Jane Lombard Gallery is pleased to present, as its inaugural show, Sarah Dwyer’s first solo exhibition in New York. The title of Sarah Dwyer’s first solo exhibition in New York, ‘Sunk Under’, is taken from a poem by Seamus Heaney, entitled ‘Bogland’. The poem describes the Irish landscape of Heaney’s childhood and begins by comparing its ‘swampy’ expanse to the open prairies of the American Southwest. Heaney later described this kind of bogland as ‘…a landscape that remembered everything that had happened in and to it.’ Similarly, Dwyer’s paintings harness the kinetic energy expended in their making, retaining a visual tension whereby the pictorial narrative is in constant flux.
In her quest to unearth her image Dwyer undergoes a process similar to that of digging; dragging colours and forms to the surface, as if the paint itself were the turf and peat of Heaney’s poems. One of the nine paintings that make up this exhibition is entitled ‘Butter, Sunk Under’ (2015). This title refers to ‘bog butter’, a form of food preserved for thousands of years in peat bogs. This sense of preserving something that carries its own history across thousands of years, then retrieving it, like lost treasure, is the stuff of Dwyer’s paintings.
For Dwyer there is an intimate relationship between the act of painting, the unconscious drive and pure intuition. Elements of this are redolent of the tenets of Surrealism, although a total submission to the unconscious urge does not dictate her process. Rather the fast paced and energetic manner in which many of the paintings are resolved reveals traces of the unconscious. Like the memory of a dream, the paintings exist on the outskirts of conscious understanding, occupying a space somewhere between physical reality and the subconscious.
Dwyer’s process of conceiving an image is rooted in the line, always retaining the impulsive nature of drawing. A scratched mark might suggest the contours of a landscape, a stream carved out of a hillside, a figure or a portrait. The European history of landscape painting, stretching back to the Romanticism of Caspar David Friedrich, and onwards to the more localized landscape painters of the British St Ives group of artists from the 20th century, provide a lineage for Dwyer, as well as a shared visual vocabulary and palette. But the form that finds its way through, whether resembling a figure or a rocky shore, always settles back into an unresolved entanglement that can neither be read as a narrative nor accepted as pure abstraction.
The surfaces of Dwyer’s paintings often appear densely worked; the result of repeated application and erasure, where the brush moves between areas of impasto, chalky white washes of paint and sketched lines that seem to reveal an amorphous shape, or corral a cluster of forms. This method of revealing and concealing holds the surface of the work in constant tension. Dwyer’s is a remembered landscape, one mined from her personal history, from her subconscious, and not the romantic setting for the ‘figure in the landscape’.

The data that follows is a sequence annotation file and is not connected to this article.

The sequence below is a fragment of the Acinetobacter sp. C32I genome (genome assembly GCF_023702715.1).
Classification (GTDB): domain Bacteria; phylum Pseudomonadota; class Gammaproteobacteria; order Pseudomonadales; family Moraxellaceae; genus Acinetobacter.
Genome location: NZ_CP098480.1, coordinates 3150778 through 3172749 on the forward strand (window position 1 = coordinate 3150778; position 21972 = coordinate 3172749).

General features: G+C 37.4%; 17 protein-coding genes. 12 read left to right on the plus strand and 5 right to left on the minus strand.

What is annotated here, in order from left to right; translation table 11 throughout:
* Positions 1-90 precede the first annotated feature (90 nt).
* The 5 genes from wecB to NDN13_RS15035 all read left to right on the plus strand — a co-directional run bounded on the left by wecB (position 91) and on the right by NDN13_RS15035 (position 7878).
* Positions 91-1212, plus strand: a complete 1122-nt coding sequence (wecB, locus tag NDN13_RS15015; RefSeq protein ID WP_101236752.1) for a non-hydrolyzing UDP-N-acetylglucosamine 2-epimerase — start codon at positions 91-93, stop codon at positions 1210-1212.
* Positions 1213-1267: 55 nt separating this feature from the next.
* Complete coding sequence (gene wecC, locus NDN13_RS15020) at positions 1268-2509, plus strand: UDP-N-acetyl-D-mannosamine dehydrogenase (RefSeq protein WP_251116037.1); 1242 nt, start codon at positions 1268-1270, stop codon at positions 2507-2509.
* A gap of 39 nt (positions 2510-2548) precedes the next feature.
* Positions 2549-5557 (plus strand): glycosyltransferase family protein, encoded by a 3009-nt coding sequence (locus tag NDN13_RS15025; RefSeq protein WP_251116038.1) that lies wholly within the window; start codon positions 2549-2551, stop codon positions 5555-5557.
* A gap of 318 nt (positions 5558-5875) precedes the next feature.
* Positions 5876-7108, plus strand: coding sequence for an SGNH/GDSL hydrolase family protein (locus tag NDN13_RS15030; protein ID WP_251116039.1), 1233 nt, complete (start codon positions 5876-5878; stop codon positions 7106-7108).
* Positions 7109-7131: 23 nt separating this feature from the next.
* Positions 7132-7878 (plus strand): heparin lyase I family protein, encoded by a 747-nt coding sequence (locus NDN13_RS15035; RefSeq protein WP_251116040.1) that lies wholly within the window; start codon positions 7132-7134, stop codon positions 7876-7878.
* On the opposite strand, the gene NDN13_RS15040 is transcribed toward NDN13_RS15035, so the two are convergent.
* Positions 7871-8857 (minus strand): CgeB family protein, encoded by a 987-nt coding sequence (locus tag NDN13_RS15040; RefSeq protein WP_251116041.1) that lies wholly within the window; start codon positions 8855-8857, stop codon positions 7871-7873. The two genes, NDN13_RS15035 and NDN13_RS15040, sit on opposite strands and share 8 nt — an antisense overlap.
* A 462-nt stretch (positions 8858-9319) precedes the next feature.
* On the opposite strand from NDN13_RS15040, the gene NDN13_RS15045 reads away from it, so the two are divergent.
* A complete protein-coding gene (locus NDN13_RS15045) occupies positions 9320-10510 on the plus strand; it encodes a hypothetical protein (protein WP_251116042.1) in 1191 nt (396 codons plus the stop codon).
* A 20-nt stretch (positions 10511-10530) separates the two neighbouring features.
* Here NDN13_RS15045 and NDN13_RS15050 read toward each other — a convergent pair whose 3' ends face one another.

Citing many different literary sources, poetry, folkloric traditions and mythology, the written word is the key to tracing the path etched out in Dwyer’s paintings. The starting point for each work is often deeply personal, the response to her own lived experience and losses she has suffered. Words such as Psycho pomp (from Greek mythology, referring to creatures charged with guiding the dead into the afterworld without judging them), trigger narratives which the artist explores and sometimes later, once the painting is complete, return to settle as titles for the works.
Although there is no preceding visual strategy, there is an individual vocabulary of forms and tones that unifies Dwyer’s paintings, where particular shapes and drawn lines recur in different works. This unity is upheld by the palette that Dwyer employs. A soft luminosity that seeps out from the paintings’ ground, irrespective of whether the surface is dominated by a melancholic dark sea blue or a fleshy-pink, recalling the very physical paintings of Willem de Kooning and Arshile Gorky. Together, the lexicon of marks and the tonal range across the group of works allow them to cohere and suggest a wider narrative underpinning the series. This is deliberately followed through in the installation of the paintings, which are staged in dialogue with one another.
The act of painting is a cathartic one for Dwyer. These works, sometimes very fast paced in their making, are suggestive of personal and shared histories, drawing on myth, religion and psychoanalysis, in order to grasp the real within the imaginary.
(b. 1974, Ireland) earned a Master’s in Painting from the Royal College of Art, London, in 2004 after an MFA from Straffordshire University in 2001. Solo exhibitions include Josh Lilley Gallery, London; Kevin Kavanagh Gallery, Dublin; Kybidou Gallery, Tokyo. Recent group shows include New Order: British Art Today
, Saatchi Gallery, London and Fade Away
, Transition Gallery, London. Dwyer lives and works in London.
Press release courtesy Jane Lombard Gallery.